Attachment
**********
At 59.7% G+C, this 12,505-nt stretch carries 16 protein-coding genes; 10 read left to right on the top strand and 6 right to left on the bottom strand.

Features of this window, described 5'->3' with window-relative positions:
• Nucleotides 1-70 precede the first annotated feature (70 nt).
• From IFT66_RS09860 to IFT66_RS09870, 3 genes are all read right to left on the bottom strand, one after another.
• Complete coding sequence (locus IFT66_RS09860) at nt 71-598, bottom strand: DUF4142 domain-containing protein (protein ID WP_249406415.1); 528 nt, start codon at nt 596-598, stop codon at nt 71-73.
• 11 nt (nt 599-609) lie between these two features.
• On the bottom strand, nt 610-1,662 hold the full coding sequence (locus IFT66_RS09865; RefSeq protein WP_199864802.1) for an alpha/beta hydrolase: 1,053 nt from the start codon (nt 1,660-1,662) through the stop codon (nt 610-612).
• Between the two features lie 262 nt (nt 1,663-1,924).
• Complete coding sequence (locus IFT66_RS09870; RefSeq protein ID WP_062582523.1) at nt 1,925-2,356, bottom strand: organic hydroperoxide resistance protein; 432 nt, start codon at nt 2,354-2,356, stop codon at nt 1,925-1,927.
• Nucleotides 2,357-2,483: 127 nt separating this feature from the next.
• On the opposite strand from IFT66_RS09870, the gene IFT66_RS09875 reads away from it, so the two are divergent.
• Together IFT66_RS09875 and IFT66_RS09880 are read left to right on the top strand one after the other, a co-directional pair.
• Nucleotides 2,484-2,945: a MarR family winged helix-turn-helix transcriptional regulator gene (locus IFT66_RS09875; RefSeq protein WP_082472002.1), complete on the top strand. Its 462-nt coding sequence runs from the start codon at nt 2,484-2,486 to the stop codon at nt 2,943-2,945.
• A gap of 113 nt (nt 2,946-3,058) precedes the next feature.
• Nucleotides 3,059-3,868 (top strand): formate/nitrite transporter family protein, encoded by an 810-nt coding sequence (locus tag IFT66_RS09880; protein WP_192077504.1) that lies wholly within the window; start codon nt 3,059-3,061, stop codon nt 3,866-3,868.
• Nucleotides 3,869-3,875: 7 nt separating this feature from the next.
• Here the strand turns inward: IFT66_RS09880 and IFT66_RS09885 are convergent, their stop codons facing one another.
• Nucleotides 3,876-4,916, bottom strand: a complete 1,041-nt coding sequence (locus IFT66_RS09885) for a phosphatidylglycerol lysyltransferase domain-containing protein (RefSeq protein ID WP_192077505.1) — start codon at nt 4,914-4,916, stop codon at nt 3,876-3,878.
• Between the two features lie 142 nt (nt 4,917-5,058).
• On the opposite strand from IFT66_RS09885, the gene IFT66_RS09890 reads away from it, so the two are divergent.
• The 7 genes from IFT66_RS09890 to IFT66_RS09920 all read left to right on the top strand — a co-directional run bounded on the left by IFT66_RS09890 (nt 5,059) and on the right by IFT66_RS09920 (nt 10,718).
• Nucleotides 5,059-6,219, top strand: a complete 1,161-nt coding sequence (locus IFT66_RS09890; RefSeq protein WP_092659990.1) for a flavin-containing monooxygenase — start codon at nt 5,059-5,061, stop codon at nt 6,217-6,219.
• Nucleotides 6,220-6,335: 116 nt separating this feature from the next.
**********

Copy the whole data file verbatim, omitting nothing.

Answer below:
At 59.7% G+C, this 12,505-nt stretch carries 16 protein-coding genes; 10 read left to right on the top strand and 6 right to left on the bottom strand.

Features of this window, described 5'->3' with window-relative positions:
• Nucleotides 1-70 precede the first annotated feature (70 nt).
• From IFT66_RS09860 to IFT66_RS09870, 3 genes are all read right to left on the bottom strand, one after another.
• Complete coding sequence (locus IFT66_RS09860) at nt 71-598, bottom strand: DUF4142 domain-containing protein (protein ID WP_249406415.1); 528 nt, start codon at nt 596-598, stop codon at nt 71-73.
• 11 nt (nt 599-609) lie between these two features.
• On the bottom strand, nt 610-1,662 hold the full coding sequence (locus IFT66_RS09865; RefSeq protein WP_199864802.1) for an alpha/beta hydrolase: 1,053 nt from the start codon (nt 1,660-1,662) through the stop codon (nt 610-612).
• Between the two features lie 262 nt (nt 1,663-1,924).
• Complete coding sequence (locus IFT66_RS09870; RefSeq protein ID WP_062582523.1) at nt 1,925-2,356, bottom strand: organic hydroperoxide resistance protein; 432 nt, start codon at nt 2,354-2,356, stop codon at nt 1,925-1,927.
• Nucleotides 2,357-2,483: 127 nt separating this feature from the next.
• On the opposite strand from IFT66_RS09870, the gene IFT66_RS09875 reads away from it, so the two are divergent.
• Together IFT66_RS09875 and IFT66_RS09880 are read left to right on the top strand one after the other, a co-directional pair.
• Nucleotides 2,484-2,945: a MarR family winged helix-turn-helix transcriptional regulator gene (locus IFT66_RS09875; RefSeq protein WP_082472002.1), complete on the top strand. Its 462-nt coding sequence runs from the start codon at nt 2,484-2,486 to the stop codon at nt 2,943-2,945.
• A gap of 113 nt (nt 2,946-3,058) precedes the next feature.
• Nucleotides 3,059-3,868 (top strand): formate/nitrite transporter family protein, encoded by an 810-nt coding sequence (locus tag IFT66_RS09880; protein WP_192077504.1) that lies wholly within the window; start codon nt 3,059-3,061, stop codon nt 3,866-3,868.
• Nucleotides 3,869-3,875: 7 nt separating this feature from the next.
• Here the strand turns inward: IFT66_RS09880 and IFT66_RS09885 are convergent, their stop codons facing one another.
• Nucleotides 3,876-4,916, bottom strand: a complete 1,041-nt coding sequence (locus IFT66_RS09885) for a phosphatidylglycerol lysyltransferase domain-containing protein (RefSeq protein ID WP_192077505.1) — start codon at nt 4,914-4,916, stop codon at nt 3,876-3,878.
• Between the two features lie 142 nt (nt 4,917-5,058).
• On the opposite strand from IFT66_RS09885, the gene IFT66_RS09890 reads away from it, so the two are divergent.
• The 7 genes from IFT66_RS09890 to IFT66_RS09920 all read left to right on the top strand — a co-directional run bounded on the left by IFT66_RS09890 (nt 5,059) and on the right by IFT66_RS09920 (nt 10,718).
• Nucleotides 5,059-6,219, top strand: a complete 1,161-nt coding sequence (locus IFT66_RS09890; RefSeq protein WP_092659990.1) for a flavin-containing monooxygenase — start codon at nt 5,059-5,061, stop codon at nt 6,217-6,219.
• Nucleotides 6,220-6,335: 116 nt separating this feature from the next.